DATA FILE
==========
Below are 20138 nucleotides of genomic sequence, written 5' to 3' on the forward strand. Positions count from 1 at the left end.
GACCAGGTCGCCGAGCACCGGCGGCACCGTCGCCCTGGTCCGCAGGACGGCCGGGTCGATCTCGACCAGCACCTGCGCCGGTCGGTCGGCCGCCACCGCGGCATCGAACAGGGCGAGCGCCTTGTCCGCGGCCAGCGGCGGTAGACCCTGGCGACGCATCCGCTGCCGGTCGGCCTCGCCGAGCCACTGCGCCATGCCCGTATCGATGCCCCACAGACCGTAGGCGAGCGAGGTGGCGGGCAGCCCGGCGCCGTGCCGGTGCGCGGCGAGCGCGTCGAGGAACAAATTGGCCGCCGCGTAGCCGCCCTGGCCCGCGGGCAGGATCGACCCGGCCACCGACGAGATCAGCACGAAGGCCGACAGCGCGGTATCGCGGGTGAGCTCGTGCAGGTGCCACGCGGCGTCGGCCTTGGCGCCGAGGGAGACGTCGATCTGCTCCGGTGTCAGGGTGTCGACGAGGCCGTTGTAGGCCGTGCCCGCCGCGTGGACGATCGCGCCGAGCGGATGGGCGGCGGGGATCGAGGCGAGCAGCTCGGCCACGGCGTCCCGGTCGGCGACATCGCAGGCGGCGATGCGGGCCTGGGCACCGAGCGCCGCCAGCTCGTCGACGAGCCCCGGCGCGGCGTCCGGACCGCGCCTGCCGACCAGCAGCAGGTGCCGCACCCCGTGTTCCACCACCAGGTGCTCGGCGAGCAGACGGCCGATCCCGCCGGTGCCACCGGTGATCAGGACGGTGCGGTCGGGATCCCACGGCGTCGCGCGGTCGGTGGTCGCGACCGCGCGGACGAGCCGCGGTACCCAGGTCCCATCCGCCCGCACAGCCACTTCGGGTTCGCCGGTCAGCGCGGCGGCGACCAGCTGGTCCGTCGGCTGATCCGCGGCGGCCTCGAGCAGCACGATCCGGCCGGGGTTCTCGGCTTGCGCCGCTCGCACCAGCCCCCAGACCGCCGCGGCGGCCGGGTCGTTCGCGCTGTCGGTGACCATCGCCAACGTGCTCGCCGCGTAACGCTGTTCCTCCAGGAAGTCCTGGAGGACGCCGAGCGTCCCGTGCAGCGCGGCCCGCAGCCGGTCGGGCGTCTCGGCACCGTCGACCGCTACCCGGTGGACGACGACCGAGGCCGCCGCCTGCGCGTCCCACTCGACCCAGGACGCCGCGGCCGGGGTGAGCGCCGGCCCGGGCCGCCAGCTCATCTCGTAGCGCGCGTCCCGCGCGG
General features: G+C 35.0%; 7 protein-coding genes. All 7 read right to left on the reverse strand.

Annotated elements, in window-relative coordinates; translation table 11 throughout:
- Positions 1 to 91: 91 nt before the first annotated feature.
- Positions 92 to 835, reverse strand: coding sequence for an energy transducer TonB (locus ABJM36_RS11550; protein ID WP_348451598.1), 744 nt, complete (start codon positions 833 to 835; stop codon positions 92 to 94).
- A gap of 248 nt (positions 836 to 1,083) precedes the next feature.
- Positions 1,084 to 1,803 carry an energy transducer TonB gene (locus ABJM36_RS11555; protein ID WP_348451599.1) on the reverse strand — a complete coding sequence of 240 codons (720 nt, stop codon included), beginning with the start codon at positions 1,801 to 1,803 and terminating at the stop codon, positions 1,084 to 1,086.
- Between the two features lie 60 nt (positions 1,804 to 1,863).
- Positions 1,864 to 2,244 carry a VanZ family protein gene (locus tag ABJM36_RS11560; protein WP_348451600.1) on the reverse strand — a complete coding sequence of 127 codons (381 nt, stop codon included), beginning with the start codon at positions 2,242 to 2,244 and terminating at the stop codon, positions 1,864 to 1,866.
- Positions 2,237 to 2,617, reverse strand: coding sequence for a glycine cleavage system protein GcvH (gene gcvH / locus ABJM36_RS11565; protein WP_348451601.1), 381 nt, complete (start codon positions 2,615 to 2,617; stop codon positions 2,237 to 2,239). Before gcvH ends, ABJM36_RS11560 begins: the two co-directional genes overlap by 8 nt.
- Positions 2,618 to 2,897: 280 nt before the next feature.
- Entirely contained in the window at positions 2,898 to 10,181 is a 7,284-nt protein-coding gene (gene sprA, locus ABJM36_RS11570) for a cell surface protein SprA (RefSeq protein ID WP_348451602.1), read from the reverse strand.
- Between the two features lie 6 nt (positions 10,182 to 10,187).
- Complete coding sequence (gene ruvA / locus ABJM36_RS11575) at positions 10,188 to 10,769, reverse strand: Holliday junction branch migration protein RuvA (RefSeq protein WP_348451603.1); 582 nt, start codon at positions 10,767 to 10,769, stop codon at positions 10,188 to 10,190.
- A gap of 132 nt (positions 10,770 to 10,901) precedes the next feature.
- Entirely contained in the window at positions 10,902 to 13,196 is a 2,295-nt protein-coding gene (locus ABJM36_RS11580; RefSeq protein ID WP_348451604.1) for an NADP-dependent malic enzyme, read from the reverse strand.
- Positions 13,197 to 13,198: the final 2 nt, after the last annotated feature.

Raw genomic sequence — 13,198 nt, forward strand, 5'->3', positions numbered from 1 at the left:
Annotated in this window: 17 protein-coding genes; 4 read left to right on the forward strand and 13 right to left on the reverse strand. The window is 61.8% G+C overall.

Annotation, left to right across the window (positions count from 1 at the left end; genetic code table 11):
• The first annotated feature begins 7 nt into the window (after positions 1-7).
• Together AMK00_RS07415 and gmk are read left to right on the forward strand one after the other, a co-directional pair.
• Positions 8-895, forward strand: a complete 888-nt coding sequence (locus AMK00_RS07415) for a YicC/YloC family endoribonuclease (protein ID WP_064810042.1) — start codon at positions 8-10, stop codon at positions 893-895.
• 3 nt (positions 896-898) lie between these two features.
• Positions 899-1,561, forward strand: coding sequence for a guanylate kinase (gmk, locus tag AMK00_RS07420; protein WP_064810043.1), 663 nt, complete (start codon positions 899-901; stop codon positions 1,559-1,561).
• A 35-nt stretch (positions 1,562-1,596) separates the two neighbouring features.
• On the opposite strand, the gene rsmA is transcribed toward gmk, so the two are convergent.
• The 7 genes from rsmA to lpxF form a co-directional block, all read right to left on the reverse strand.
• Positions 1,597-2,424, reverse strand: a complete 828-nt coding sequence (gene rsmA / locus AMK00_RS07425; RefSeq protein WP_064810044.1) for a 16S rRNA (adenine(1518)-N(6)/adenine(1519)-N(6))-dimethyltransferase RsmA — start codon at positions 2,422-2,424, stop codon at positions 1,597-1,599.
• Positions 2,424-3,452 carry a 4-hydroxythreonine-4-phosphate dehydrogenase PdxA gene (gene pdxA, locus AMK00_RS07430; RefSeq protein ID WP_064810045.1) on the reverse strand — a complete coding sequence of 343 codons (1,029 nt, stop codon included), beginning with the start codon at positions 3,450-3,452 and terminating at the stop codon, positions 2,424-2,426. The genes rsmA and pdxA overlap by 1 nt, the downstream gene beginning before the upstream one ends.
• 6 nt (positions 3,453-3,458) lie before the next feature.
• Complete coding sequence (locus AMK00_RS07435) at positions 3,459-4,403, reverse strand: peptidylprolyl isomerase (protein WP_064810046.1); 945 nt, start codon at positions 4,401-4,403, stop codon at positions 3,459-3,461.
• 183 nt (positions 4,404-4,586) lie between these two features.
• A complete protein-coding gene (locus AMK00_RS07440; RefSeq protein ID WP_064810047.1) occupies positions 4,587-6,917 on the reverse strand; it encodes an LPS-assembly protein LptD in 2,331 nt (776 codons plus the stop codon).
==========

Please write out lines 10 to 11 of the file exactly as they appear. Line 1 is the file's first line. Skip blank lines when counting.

- Positions 1,864 to 2,244 carry a VanZ family protein gene (locus tag ABJM36_RS11560; protein WP_348451600.1) on the reverse strand — a complete coding sequence of 127 codons (381 nt, stop codon included), beginning with the start codon at positions 2,242 to 2,244 and terminating at the stop codon, positions 1,864 to 1,866.
- Positions 2,237 to 2,617, reverse strand: coding sequence for a glycine cleavage system protein GcvH (gene gcvH / locus ABJM36_RS11565; protein WP_348451601.1), 381 nt, complete (start codon positions 2,615 to 2,617; stop codon positions 2,237 to 2,239). Before gcvH ends, ABJM36_RS11560 begins: the two co-directional genes overlap by 8 nt.